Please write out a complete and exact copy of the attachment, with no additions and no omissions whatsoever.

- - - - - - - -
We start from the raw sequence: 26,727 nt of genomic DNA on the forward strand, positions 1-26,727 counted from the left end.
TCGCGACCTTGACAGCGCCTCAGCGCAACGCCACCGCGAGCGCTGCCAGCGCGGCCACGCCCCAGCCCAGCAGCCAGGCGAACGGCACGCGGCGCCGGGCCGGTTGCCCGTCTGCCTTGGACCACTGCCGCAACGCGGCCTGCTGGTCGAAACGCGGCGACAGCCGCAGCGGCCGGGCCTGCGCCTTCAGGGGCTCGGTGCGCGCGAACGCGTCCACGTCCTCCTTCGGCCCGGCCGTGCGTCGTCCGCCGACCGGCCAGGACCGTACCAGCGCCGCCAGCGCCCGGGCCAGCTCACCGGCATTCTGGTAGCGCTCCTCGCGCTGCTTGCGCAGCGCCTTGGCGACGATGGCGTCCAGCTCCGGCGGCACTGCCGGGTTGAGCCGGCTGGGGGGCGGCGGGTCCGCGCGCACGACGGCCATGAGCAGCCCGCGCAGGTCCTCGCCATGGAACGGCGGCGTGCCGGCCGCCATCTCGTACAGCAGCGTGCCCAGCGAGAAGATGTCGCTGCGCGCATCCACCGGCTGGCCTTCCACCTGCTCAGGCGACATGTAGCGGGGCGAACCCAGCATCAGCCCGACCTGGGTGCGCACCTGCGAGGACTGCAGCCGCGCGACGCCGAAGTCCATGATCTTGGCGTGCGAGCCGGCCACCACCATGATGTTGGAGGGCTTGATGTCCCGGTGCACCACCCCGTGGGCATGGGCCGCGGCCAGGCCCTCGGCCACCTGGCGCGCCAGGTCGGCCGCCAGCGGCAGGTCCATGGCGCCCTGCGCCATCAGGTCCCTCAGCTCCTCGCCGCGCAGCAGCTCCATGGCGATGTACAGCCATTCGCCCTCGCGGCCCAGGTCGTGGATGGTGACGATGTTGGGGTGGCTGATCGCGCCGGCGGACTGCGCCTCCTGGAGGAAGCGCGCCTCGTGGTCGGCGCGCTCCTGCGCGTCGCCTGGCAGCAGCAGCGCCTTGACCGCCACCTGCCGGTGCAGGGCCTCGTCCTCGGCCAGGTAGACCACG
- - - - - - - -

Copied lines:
We start from the raw sequence: 26,727 nt of genomic DNA on the forward strand, positions 1-26,727 counted from the left end.
TCGCGACCTTGACAGCGCCTCAGCGCAACGCCACCGCGAGCGCTGCCAGCGCGGCCACGCCCCAGCCCAGCAGCCAGGCGAACGGCACGCGGCGCCGGGCCGGTTGCCCGTCTGCCTTGGACCACTGCCGCAACGCGGCCTGCTGGTCGAAACGCGGCGACAGCCGCAGCGGCCGGGCCTGCGCCTTCAGGGGCTCGGTGCGCGCGAACGCGTCCACGTCCTCCTTCGGCCCGGCCGTGCGTCGTCCGCCGACCGGCCAGGACCGTACCAGCGCCGCCAGCGCCCGGGCCAGCTCACCGGCATTCTGGTAGCGCTCCTCGCGCTGCTTGCGCAGCGCCTTGGCGACGATGGCGTCCAGCTCCGGCGGCACTGCCGGGTTGAGCCGGCTGGGGGGCGGCGGGTCCGCGCGCACGACGGCCATGAGCAGCCCGCGCAGGTCCTCGCCATGGAACGGCGGCGTGCCGGCCGCCATCTCGTACAGCAGCGTGCCCAGCGAGAAGATGTCGCTGCGCGCATCCACCGGCTGGCCTTCCACCTGCTCAGGCGACATGTAGCGGGGCGAACCCAGCATCAGCCCGACCTGGGTGCGCACCTGCGAGGACTGCAGCCGCGCGACGCCGAAGTCCATGATCTTGGCGTGCGAGCCGGCCACCACCATGATGTTGGAGGGCTTGATGTCCCGGTGCACCACCCCGTGGGCATGGGCCGCGGCCAGGCCCTCGGCCACCTGGCGCGCCAGGTCGGCCGCCAGCGGCAGGTCCATGGCGCCCTGCGCCATCAGGTCCCTCAGCTCCTCGCCGCGCAGCAGCTCCATGGCGATGTACAGCCATTCGCCCTCGCGGCCCAGGTCGTGGATGGTGACGATGTTGGGGTGGCTGATCGCGCCGGCGGACTGCGCCTCCTGGAGGAAGCGCGCCTCGTGGTCGGCGCGCTCCTGCGCGTCGCCTGGCAGCAGCAGCGCCTTGACCGCCACCTGCCGGTGCAGGGCCTCGTCCTCGGCCAGGTAGACCACG